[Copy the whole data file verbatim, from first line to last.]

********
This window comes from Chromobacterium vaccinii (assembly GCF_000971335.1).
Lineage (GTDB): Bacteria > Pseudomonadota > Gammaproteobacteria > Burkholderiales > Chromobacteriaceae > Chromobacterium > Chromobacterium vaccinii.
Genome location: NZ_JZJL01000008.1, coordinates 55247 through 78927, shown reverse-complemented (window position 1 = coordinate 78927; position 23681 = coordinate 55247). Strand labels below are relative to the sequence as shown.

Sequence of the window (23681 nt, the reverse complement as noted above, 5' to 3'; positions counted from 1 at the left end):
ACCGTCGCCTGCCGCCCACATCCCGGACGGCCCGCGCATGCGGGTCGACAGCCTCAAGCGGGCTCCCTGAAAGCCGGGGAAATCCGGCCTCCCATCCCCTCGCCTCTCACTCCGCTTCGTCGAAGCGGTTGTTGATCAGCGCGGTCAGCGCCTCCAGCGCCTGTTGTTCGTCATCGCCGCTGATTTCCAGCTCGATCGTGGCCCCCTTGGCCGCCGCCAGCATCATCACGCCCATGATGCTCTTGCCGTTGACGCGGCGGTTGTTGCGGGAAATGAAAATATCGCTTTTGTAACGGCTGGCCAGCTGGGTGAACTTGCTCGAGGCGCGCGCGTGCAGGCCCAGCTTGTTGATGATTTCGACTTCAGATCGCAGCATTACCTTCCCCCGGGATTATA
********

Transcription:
This window comes from Chromobacterium vaccinii (assembly GCF_000971335.1).
Lineage (GTDB): Bacteria > Pseudomonadota > Gammaproteobacteria > Burkholderiales > Chromobacteriaceae > Chromobacterium > Chromobacterium vaccinii.
Genome location: NZ_JZJL01000008.1, coordinates 55247 through 78927, shown reverse-complemented (window position 1 = coordinate 78927; position 23681 = coordinate 55247). Strand labels below are relative to the sequence as shown.

Sequence of the window (23681 nt, the reverse complement as noted above, 5' to 3'; positions counted from 1 at the left end):
ACCGTCGCCTGCCGCCCACATCCCGGACGGCCCGCGCATGCGGGTCGACAGCCTCAAGCGGGCTCCCTGAAAGCCGGGGAAATCCGGCCTCCCATCCCCTCGCCTCTCACTCCGCTTCGTCGAAGCGGTTGTTGATCAGCGCGGTCAGCGCCTCCAGCGCCTGTTGTTCGTCATCGCCGCTGATTTCCAGCTCGATCGTGGCCCCCTTGGCCGCCGCCAGCATCATCACGCCCATGATGCTCTTGCCGTTGACGCGGCGGTTGTTGCGGGAAATGAAAATATCGCTTTTGTAACGGCTGGCCAGCTGGGTGAACTTGCTCGAGGCGCGCGCGTGCAGGCCCAGCTTGTTGATGATTTCGACTTCAGATCGCAGCATTACCTTCCCCCGGGATTATA